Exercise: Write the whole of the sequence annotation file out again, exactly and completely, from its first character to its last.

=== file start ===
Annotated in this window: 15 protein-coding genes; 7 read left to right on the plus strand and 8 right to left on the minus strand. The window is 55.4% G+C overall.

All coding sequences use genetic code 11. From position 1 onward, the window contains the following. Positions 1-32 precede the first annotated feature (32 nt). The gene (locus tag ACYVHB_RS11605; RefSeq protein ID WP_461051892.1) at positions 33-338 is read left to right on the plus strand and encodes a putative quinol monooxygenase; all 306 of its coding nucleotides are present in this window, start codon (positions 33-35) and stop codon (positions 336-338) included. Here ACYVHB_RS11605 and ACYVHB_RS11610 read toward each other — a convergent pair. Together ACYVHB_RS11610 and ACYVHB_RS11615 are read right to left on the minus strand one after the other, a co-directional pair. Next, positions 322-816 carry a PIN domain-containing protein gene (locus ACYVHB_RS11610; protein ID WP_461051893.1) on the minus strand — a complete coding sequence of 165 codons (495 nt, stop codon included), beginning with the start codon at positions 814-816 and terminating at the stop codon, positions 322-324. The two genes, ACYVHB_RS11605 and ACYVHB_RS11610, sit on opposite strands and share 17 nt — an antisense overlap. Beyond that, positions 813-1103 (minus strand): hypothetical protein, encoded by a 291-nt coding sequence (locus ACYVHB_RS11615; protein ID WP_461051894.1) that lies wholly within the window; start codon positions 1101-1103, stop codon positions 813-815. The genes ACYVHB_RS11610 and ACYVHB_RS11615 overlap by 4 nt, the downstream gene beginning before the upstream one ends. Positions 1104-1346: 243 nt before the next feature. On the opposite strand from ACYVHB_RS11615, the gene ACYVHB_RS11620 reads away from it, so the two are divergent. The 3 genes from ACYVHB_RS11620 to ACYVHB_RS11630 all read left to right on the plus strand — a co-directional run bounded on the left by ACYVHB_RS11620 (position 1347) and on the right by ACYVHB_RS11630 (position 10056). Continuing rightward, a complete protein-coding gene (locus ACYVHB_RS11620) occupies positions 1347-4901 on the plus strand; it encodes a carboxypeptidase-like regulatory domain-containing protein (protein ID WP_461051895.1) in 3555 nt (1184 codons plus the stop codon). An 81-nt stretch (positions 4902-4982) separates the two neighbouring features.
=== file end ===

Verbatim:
Annotated in this window: 15 protein-coding genes; 7 read left to right on the plus strand and 8 right to left on the minus strand. The window is 55.4% G+C overall.

All coding sequences use genetic code 11. From position 1 onward, the window contains the following. Positions 1-32 precede the first annotated feature (32 nt). The gene (locus tag ACYVHB_RS11605; RefSeq protein ID WP_461051892.1) at positions 33-338 is read left to right on the plus strand and encodes a putative quinol monooxygenase; all 306 of its coding nucleotides are present in this window, start codon (positions 33-35) and stop codon (positions 336-338) included. Here ACYVHB_RS11605 and ACYVHB_RS11610 read toward each other — a convergent pair. Together ACYVHB_RS11610 and ACYVHB_RS11615 are read right to left on the minus strand one after the other, a co-directional pair. Next, positions 322-816 carry a PIN domain-containing protein gene (locus ACYVHB_RS11610; protein ID WP_461051893.1) on the minus strand — a complete coding sequence of 165 codons (495 nt, stop codon included), beginning with the start codon at positions 814-816 and terminating at the stop codon, positions 322-324. The two genes, ACYVHB_RS11605 and ACYVHB_RS11610, sit on opposite strands and share 17 nt — an antisense overlap. Beyond that, positions 813-1103 (minus strand): hypothetical protein, encoded by a 291-nt coding sequence (locus ACYVHB_RS11615; protein ID WP_461051894.1) that lies wholly within the window; start codon positions 1101-1103, stop codon positions 813-815. The genes ACYVHB_RS11610 and ACYVHB_RS11615 overlap by 4 nt, the downstream gene beginning before the upstream one ends. Positions 1104-1346: 243 nt before the next feature. On the opposite strand from ACYVHB_RS11615, the gene ACYVHB_RS11620 reads away from it, so the two are divergent. The 3 genes from ACYVHB_RS11620 to ACYVHB_RS11630 all read left to right on the plus strand — a co-directional run bounded on the left by ACYVHB_RS11620 (position 1347) and on the right by ACYVHB_RS11630 (position 10056). Continuing rightward, a complete protein-coding gene (locus ACYVHB_RS11620) occupies positions 1347-4901 on the plus strand; it encodes a carboxypeptidase-like regulatory domain-containing protein (protein ID WP_461051895.1) in 3555 nt (1184 codons plus the stop codon). An 81-nt stretch (positions 4902-4982) separates the two neighbouring features.